My God, Spencer Krug is one busy dude. I feel like I’ve just finished a Moonface review. Oh right, I did. I guess you gotta keep moving so you don’t grow stale.
This is not an album you can review in a vacuum. Indeed, as you go through his discography, you can witness Krug building upon his past triumphs (and they are, for the most part, triumphs) and using them as points from which to veer into somewhat uncharted territory. (Let’s face it: Krug pretty much stays within his wheelhouse, even when hacking a new path through weirder forests.) So to suggest that With Siinai: Heartbreaking Bravery is different from, say, the first Sunset Rubdown record, is really kind of like saying that the hamburger you ate today with mustard and pickles is different from the hamburger you ate yesterday with barbecue sauce and onions. They’re both delicious, and they’re both hauntingly fulfilling. Just like any Spencer Krug joint.
Let’s step back though, and discuss why this record is different. (Cue obligatory list of facts from promotional material that you’ll hear everywhere.) This isn’t just Moonface, our man Spencer’s alter ego. This is Moonface With Siinai. Who the fricking hell is Siinai? Glad you asked. Which link shall I point you to? (See? Obligatory.)
Sorry. I can’t even bring myself to paraphrase, though, so thank you Jagjaguwar!: “Siinai is the Finnish band Krug worked with on this album. They live in Helsinki. . . . Krug met Siinai when their former band, Joensuu 1685, toured with Wolf Parade throughout Europe in 2009. . . . Siinai could safely be described as progressive kraut rock. Their songs are long and heavy, often gorgeous, repetitive, with slow subtle hypnotic changes.” Can’t really simplify more than that, can I? I even left out the cringe-worthy similes. (If you even say hamburger…)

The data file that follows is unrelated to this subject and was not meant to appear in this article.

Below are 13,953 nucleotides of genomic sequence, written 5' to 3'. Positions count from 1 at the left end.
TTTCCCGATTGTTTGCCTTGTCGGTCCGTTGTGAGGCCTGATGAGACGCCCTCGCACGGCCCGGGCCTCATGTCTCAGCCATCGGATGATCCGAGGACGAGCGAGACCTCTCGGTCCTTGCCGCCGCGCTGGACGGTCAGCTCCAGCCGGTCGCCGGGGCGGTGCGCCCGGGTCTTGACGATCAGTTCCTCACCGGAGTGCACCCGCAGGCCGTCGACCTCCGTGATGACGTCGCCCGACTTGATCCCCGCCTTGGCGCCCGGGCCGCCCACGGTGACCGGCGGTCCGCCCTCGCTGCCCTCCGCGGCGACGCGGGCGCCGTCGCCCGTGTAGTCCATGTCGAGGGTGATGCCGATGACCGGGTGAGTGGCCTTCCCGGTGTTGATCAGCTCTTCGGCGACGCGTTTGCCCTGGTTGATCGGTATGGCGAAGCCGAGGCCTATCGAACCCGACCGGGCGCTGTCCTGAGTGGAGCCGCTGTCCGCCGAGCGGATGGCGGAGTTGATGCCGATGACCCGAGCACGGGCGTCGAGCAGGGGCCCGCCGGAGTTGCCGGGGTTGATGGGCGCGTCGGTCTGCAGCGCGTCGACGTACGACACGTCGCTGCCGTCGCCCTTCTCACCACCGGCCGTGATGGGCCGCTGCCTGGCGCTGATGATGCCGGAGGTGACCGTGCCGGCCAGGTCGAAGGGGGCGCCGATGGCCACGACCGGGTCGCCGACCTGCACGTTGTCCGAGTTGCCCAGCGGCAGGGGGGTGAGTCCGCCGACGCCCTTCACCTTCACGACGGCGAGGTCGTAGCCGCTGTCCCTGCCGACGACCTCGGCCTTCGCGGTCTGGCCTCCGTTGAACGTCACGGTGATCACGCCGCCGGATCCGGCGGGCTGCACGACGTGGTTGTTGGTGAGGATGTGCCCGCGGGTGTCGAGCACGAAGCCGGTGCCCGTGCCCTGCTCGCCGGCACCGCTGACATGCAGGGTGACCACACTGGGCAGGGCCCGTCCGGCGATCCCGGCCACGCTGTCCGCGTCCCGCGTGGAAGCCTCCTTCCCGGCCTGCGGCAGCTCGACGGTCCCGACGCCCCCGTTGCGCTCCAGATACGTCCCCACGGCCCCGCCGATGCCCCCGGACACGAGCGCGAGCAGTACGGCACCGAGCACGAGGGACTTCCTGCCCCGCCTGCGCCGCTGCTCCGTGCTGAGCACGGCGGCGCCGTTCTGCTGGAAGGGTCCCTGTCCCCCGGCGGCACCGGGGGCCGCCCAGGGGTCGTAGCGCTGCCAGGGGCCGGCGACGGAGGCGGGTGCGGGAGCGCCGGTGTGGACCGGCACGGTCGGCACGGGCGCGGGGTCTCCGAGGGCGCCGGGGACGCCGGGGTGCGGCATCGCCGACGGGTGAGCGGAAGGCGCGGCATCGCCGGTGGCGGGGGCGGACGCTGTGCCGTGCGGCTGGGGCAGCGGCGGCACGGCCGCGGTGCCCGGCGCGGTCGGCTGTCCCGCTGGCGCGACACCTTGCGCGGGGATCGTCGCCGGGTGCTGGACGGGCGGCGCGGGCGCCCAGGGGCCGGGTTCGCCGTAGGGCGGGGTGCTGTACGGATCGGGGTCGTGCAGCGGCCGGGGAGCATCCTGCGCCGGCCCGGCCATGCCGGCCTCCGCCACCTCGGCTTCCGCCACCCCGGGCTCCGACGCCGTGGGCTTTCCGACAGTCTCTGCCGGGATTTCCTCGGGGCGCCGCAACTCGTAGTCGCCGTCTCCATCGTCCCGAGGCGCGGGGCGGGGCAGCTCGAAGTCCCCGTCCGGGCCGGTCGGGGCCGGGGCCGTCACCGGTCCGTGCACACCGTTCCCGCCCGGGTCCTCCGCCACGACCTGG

Ever since Krug abandoned his main bands to hiatus (Wolf Parade, Sunset Rubdown), he’s steadily released music as Moonface, and we were all happier for it, even though Krug was the sole contributor to each of the two releases prior to With Siinai. Those were the real outliers – for once we found Spencer on his own, not puffed up by contributing musicians, and we were forced to consider whether or not he could do it himself. And since no one seriously gave that concern a second thought, it was no surprise that Moonface was an unqualified success. (Especially the Dreamland: Marimba and Shit Drums EP – that was acutally the true test, and fuck if he didn’t pass that one.)
But I guess the collaborative bug bit once again, as the big, empty studio just proved to be too lonely for Krug … or something like that. So how, especially in this case where Siinai whipped up most of the music and Krug the lyrics and vocals, does this pairing fare? Is Krug up to the task of dropping the reins and allowing someone other than himself to take on the heavy lifting?